Cancer Patients with Heart Issues Benefit from Advanced Imaging Tech at Miami Cardiac & Vascular Institute's Diagnostic Center
3 min. read
Miami Cardiac & Vascular Institute’s Diagnostic Center has played a vital role during the pandemic, using the most advance cardiac imaging technology to precisely diagnose and monitor heart conditions in cancer patients.
How do you diagnose cancer-related cardiac conditions? The team at the Diagnostic Center utilize advanced echocardiograms that measure how your heart muscle contracts to check your heart health. They use echocardiograms to create 3D models of your heart to see how well it pumps blood.
To say that running the Diagnostic Center has been challenging since the onset of the COVID-19 pandemic is an understatement. Safety protocols to protect patients and healthcare personnel have been in place from the beginning — and throughout the pandemic’s surges
“We have our routine mix of cardiovascular patients that come from our cardiologists, and on top of that, there’s our cancer patients, which are coming straight from the oncologists,” explains Socrates V. Kakoulides, M.D., a cardiologist with Miami Cardiac & Vascular Institute and medical director of the Institute’s Diagnostic Center, who has training and expertise in echocardiography and nuclear cardiology — advanced tests utilized in the diagnosis, management and follow-up of patients with heart disease.
“Some of these patients are being referred from our physicians who are following them clinically,” he said. “And then throughout the year, depending on whether or not we’re going through a surge here, we have patients who are recovering from COVID or may have been exposed to COVID. And so how do we keep our patients safe while they’re in our space. It’s a challenge – but we are getting it done.”
The advanced echocardiograms at the Institute’s Diagnostic Center deploy a technique known as “strain imaging.” In cardiac imaging, the diagnostic medical sonographer can measure the rate of deformation of the ventricular wall in various dimensions, providing are more precise view of early myocardial (heart’s muscular tissue) dysfunction. Heart failure can be detected, which is when the lower left chamber of the heart (left ventricle) gets bigger (enlarges) and cannot contract sufficiently to pump the right amount of oxygen-rich blood to the rest of the body.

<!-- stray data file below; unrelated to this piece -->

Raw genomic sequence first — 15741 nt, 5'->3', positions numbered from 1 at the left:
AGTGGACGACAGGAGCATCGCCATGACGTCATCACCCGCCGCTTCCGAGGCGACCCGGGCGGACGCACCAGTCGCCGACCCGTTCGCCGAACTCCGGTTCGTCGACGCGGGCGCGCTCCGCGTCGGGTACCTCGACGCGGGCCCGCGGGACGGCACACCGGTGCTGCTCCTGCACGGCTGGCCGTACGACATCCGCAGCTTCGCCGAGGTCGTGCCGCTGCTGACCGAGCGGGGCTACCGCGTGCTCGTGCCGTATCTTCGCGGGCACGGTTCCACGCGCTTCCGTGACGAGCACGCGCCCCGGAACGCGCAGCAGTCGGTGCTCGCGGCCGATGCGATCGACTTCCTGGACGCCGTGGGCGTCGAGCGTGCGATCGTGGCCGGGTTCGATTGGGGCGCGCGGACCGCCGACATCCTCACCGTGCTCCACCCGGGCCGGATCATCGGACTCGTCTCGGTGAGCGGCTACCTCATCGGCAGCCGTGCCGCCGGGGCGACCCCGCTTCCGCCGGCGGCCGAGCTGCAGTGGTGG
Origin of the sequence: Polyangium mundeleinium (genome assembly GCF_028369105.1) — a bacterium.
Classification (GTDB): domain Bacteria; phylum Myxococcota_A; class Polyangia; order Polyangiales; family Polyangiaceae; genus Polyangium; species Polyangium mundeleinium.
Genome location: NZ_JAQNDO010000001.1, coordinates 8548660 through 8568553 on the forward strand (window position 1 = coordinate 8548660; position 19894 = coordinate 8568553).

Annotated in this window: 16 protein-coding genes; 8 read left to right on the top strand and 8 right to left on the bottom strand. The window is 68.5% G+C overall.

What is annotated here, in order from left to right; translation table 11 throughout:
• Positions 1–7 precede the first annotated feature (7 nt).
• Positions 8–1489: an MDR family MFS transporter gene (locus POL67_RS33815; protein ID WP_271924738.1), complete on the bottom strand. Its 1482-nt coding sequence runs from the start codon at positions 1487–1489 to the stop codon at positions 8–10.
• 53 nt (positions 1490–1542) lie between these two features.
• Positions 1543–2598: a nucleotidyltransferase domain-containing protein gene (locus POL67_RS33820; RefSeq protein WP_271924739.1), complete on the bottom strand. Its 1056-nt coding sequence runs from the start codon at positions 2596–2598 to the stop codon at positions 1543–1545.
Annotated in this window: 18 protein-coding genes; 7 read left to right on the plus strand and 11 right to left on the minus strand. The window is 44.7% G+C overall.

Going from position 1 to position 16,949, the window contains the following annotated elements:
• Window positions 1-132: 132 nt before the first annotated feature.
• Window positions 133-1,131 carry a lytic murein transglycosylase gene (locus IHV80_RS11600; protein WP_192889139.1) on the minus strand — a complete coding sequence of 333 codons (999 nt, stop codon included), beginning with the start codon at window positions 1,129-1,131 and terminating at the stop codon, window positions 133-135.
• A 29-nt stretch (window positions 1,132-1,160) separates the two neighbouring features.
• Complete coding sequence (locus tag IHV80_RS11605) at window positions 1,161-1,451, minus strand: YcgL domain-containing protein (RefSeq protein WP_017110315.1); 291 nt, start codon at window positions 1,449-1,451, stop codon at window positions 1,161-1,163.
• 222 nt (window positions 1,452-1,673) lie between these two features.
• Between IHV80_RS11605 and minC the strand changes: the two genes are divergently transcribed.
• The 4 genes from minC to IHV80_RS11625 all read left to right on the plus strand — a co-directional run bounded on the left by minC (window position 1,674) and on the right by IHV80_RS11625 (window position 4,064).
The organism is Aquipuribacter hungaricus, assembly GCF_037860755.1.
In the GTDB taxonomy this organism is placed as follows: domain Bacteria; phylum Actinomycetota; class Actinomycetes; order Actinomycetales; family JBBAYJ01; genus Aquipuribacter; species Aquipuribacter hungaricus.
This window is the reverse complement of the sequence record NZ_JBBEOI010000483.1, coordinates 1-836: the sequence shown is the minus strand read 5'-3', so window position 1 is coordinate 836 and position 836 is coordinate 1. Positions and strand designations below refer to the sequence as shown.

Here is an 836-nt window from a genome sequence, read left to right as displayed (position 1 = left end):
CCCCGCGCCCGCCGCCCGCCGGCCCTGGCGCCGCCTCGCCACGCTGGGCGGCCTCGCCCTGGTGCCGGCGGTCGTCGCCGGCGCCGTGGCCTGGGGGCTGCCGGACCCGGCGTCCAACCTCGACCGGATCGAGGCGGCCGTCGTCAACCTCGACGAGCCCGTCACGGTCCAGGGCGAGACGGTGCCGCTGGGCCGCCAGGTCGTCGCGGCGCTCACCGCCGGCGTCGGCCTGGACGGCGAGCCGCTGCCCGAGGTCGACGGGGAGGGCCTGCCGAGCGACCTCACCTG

In cancer patients, grueling chemotherapy sessions can have an effect on the heart, especially in those with underlying health issues, such as hypertension, diabetes and atherosclerosis (hardening of the arteries).
The so-called strain echocardiography has functioned so well at the Institute’s Diagnostic Center, that Baptist Health is looking to expand this imaging capability to other diagnostic facilities throughout the system.
“The reason why we do these echo studies on cancer patients is to make sure that they don’t suffer from cardiac dysfunction while getting chemotherapy,” said Dr. Kakoulides. “And, obviously, there are medical therapies that can be used to intervene so that we can keep patients on their chemotherapy should they develop heart dysfunction.”
Echocardiographic imaging is vital for patient monitoring during what is known medically as “cardiotoxic cancer therapy.” Left ventricular ejection fraction (LVEF) is the most commonly used parameter for identifying left ventricular dysfunction. But LVEF may lack sensitivity needed to detect subtle changes in cardiac function caused by early muscle cell damage from cardiotoxic cancer treatment.
Jorge L. Hernandez, a cardiac/vascular sonographer at the Institute, said there’s a particular protocol for cardio-oncology patients.
“Strain echocardiography is particular to patients with cardio-oncology issues because the strain is can pick up changes in their left ventricular function, or left ventricular wall, motion that the blind eye can’t see,” explains Mr. Hernandez. “So, we have state-of-the-art machines that have strain echocardiography and they allow us to provide a superior quality echocardiogram. It requires extra training for the technologists and certain physicians that are trained in understanding strain echocardiography. And that sets us above a lot of facilities that can’t provide this service.”
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